Former CDU lawmaker Friedrich Merz was asked if he would have reservations about a gay chancellor leading the country. Several gay lawmakers spoke out against his response.
Christian Democratic Union (CDU) leadership hopeful Friedrich Merz came under fire on Monday for a response he gave when questioned on whether he could imagine Germany having a homosexual chancellor.
However, Merz, a candidate in the CDU election set to take place in December to find a replacement for Angela Merkel, who is stepping down — made the comment to German reporters.
Although, On the news segment named “The right questions,” Merz was asked whether he would have reservations if a gay chancellor were to lead Germany. “No,” Merz replied to reporters. “Concerning the question of sexual orientation, as long as it is within the scope of the law and does not concern children — at this point I reach my absolute limits — it is not an issue for public discussion.” Lawmakers speak up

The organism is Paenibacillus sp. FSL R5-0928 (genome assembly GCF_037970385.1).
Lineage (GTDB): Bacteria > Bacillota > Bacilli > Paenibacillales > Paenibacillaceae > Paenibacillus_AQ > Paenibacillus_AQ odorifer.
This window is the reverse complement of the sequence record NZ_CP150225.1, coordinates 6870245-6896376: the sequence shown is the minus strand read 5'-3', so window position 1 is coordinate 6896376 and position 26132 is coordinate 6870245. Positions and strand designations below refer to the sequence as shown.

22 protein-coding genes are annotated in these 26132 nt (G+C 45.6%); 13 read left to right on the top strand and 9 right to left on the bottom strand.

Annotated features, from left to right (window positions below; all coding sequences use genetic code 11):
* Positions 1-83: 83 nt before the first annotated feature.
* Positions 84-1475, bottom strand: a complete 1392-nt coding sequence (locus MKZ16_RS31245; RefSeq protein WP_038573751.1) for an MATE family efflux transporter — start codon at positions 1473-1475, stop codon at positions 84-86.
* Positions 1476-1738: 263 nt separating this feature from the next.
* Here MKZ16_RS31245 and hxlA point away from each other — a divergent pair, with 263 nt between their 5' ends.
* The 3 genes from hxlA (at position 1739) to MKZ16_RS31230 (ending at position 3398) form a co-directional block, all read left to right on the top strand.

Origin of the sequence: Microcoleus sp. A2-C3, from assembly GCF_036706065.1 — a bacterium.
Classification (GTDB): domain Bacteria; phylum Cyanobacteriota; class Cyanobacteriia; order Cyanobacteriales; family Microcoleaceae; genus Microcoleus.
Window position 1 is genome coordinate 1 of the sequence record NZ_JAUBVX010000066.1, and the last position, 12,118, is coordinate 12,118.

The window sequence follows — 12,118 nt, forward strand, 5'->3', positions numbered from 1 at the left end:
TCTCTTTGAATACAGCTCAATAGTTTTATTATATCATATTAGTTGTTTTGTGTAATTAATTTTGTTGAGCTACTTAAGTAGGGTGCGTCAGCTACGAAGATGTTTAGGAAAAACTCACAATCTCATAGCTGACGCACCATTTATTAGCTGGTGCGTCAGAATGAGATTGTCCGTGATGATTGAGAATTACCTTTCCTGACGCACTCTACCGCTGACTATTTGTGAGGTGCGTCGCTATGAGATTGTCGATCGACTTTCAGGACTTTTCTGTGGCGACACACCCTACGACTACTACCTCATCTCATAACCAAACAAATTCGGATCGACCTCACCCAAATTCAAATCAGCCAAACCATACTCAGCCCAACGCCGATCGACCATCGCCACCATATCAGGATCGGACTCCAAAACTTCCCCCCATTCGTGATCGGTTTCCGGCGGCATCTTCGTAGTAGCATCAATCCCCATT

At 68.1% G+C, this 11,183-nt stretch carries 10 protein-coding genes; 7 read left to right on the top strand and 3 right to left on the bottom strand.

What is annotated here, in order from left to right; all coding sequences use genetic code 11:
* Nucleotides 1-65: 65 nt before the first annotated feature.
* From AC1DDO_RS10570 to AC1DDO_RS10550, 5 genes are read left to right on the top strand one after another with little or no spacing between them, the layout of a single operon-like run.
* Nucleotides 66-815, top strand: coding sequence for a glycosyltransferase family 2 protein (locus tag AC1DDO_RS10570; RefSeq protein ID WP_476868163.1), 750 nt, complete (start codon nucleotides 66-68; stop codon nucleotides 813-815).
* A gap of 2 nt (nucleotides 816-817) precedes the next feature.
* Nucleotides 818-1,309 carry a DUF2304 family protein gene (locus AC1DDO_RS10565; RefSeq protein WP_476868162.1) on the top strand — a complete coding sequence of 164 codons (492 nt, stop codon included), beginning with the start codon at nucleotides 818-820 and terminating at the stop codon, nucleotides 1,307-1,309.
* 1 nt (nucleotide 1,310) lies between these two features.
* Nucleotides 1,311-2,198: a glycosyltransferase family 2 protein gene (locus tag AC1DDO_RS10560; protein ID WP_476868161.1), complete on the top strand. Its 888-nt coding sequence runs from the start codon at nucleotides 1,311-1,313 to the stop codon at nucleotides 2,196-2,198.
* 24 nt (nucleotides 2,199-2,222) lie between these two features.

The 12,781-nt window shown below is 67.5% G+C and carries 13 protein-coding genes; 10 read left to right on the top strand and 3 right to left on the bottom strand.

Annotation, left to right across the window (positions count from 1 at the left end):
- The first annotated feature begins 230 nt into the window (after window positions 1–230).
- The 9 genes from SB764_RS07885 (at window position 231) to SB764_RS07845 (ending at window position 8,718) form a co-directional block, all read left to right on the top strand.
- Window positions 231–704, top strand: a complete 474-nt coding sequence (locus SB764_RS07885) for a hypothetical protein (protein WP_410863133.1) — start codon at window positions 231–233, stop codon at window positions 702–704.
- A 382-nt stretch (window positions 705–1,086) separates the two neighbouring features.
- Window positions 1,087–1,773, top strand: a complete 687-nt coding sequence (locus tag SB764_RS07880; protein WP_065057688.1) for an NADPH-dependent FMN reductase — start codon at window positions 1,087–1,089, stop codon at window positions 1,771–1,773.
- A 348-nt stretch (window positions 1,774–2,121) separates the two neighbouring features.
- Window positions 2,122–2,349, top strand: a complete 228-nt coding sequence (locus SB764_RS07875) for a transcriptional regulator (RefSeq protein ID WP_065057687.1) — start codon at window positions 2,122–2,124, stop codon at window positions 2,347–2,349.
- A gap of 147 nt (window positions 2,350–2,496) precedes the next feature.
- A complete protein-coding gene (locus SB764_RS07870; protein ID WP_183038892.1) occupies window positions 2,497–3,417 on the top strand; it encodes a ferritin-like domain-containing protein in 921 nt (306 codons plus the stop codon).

Deputy Chair of Germany’s Social Democratic Party (SPD), Kevin Kühnert, who in the past came out publicly about his own sexuality, tweeted: “This is how a person acts who can’t conceal that he is unable to get on board with the normalization of homosexuality.”
However, Health Minister Jens Spahn, another gay man, also criticized Merz. “If the first things you associate with homosexuality are questions of law and pedophilia, then you should rather direct your questions to Friedrich Merz,” Spahn told a journalist. SPD General Secretary Lars Klingbeil demanded an apology from Merz. “To always suspect that gay people target children shows backwards thinking,” Klingbeil added. Merz hits back
Merz sought to justify himself after Monday’s outcry. He told national newspaper die Welt that the connection between homosexuality and pedophilia was “maliciously constructed.”
However, He repeated that his tolerance always reached its limit when children are targeted, adding he would “continue to say this in the future, even when clearly one or another person doesn’t like it.” Meanwhile, “I do not evaluate anyone in my work environment or among my friends and acquaintances on the basis of their sexual orientation. This is a private matter. In a liberal society, there are different ways of life,” added Merz in a later tweet.